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Black hats poison Google video search

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Miscreants have poisoned Google Video search results in a bid to trick the unwary into getting infected with malware.

Instead of video clips, researchers at Trend Micro discovered that around 400,000 queries returning malicious results that lead to a single redirection point, which leads onto an array of maliciously constructed websites designed to load malware onto vulnerable Windows PCs. The strain of malware spread using the attack - named as AQPlay-A by Trend Micro - poses as a Abode Flash Player update that's supposedly needed to view video content.

Running the software on unprotected PCs leads to infection. The malware is also programmed to spread via removable and network drives.

Hackers behind the attack have been careful to camouflage the assault. Trend Micro reckons the VXers organising the assault are maintaining a large number of domains, each full of keywords, so that these pages appear at the high in search results when users enter targeted search queries.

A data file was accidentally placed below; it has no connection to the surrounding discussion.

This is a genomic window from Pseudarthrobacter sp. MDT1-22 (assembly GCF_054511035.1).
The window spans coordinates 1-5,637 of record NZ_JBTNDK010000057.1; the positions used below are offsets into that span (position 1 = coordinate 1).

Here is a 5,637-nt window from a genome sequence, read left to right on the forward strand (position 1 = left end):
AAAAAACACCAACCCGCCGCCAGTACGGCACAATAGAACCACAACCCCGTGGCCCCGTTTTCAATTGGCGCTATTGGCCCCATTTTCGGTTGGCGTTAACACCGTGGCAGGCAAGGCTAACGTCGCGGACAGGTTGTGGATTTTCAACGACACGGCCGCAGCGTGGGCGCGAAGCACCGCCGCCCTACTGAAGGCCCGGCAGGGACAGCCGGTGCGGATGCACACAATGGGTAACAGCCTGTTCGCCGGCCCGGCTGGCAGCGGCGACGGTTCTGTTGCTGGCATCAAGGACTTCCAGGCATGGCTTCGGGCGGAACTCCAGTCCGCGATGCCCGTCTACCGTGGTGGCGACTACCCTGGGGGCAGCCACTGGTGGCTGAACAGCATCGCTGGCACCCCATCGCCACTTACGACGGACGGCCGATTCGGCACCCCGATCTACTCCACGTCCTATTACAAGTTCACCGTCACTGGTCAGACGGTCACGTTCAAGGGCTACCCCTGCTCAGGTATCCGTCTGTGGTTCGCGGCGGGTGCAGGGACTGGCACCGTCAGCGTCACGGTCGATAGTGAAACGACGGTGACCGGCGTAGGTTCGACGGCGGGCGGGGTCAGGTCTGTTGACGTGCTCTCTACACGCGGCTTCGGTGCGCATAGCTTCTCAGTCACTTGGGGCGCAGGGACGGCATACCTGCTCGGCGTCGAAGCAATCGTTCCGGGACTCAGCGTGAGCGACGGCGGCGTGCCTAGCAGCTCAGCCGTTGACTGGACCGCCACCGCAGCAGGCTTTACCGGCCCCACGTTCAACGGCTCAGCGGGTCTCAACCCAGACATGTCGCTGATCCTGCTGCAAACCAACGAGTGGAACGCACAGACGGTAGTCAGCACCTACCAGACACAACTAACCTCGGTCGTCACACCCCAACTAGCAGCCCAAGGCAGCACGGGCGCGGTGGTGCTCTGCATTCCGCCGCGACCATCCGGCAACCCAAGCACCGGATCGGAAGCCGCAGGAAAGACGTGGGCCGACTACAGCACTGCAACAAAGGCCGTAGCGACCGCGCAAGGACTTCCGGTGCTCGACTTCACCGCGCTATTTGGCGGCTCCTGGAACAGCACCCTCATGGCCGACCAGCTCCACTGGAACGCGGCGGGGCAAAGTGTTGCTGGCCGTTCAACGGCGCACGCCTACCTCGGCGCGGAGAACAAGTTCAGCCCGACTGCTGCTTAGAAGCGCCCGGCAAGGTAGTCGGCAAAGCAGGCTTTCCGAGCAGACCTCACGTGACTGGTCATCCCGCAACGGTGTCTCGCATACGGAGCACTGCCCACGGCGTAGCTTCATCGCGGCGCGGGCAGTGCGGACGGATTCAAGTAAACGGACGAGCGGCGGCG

The approach is typical of one type of search engine optimisation malfeasance, but the Google Video attack takes things one step further, by incorporating detection-evasion technique. Only users who are redirected from Google Video are prompted to download the booby-trapped Flash Player executable, Trend Micro warns.

The attack is unrelated to a snafu in Google search on Sunday that briefly resulted in the search giant labelling every site on the internet as infected with malware. Google blames the cock-up on human error. ®

Mobile application security vulnerability report

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